While there are some changes each year, the 5% reward calendar remains relatively static.
If you want to pool your Ultimate Rewards points to redeem for travel rewards, the Chase Freedom® is a better option than the Chase Freedom Unlimited® because you can earn up to 5% in bonus categories compared to 3% on every purchase. That means 5 Ultimate Rewards per dollar for the Sapphire Preferred and Ink Preferred bonus categories.
To maximize the Chase Trifecta, use your Chase Freedom® for the first $1,500 of combined spending in the bonus categories. Do this even if you own the Sapphire Preferred that earns an unlimited 2 points per $1 on travel and dining or the Ink Preferred that earns 3 points per $1 on phone, internet, cable tv, and other business-type purchases.
- 5% rewards for the most common purchase categories that are activated
- Points can be transferred to Ultimate Rewards partner with the Chase Sapphire or Ink Business Preferred
- Unlimited 1% rewards on all non-bonus spending
- No redemption minimum for cash back rewards
- 5% is limited to first $1,500 each quarter
- You might not benefit from some bonus categories
- Must opt-in to each quarterly bonus category
Chase Freedom Unlimited
The Chase Freedom Unlimited® comes with the ability to earn 3% cash back on all purchases in your first year of account opening, up to $20,000 spent. After that, you will earn an unlimited 1.5% cash back on all purchases. You might prefer this card more if you crave simplicity or you don’t spend enough in the Chase Freedom’s 5% bonus categories to offset the 1% reward on non-bonus spending.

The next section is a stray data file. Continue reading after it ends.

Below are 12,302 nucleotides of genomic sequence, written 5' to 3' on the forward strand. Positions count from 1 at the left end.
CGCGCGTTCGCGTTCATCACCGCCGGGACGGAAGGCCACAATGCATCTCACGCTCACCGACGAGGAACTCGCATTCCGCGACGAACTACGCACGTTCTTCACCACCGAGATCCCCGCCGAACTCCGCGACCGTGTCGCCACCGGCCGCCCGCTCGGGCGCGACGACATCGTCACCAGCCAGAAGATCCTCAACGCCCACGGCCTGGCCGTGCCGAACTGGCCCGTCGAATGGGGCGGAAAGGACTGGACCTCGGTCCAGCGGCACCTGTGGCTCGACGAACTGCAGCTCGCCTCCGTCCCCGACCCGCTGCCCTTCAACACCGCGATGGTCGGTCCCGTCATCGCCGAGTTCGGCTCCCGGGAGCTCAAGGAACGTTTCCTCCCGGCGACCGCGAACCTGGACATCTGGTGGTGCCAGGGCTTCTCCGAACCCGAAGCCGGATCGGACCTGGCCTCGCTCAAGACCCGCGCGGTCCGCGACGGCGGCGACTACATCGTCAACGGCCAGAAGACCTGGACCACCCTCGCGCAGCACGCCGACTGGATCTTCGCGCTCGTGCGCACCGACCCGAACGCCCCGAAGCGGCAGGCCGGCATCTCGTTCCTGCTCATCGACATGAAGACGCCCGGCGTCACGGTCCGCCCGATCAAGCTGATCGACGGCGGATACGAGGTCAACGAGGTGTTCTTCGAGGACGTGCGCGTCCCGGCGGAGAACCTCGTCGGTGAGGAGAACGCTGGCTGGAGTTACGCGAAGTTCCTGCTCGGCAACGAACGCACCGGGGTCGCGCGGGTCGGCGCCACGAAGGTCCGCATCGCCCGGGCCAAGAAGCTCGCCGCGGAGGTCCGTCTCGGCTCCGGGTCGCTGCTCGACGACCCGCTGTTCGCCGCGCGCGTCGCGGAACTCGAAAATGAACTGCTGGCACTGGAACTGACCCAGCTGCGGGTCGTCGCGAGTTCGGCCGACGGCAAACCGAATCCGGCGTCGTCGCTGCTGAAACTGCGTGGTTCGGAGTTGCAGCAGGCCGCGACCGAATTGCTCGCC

You will need to compare your regular monthly credit card statements to the Freedom and Freedom Unlimited purchase rewards to see which card is more beneficial.
The Freedom Unlimited is another contender for the Chase Trifecta because you earn an half-point more once you hit the $20,000 threshold. These additional points will still prove a tidy sum compared to earning only 1 point.
- Points can eligible for travel redemption bonus and 1:1 point transfers with Sapphire or Ink Preferred
- Earn the same rate on every purchase (until you spend $20,000) – no guesswork or opt-ins required
- A better option if you don’t maximize the Chase Freedom 5% award calendar
- No minimum redemption for cash rewards
- Earns 3% cash back on each purchase in the first year (until you spend $20,000)
When to Apply for the Chase Freedom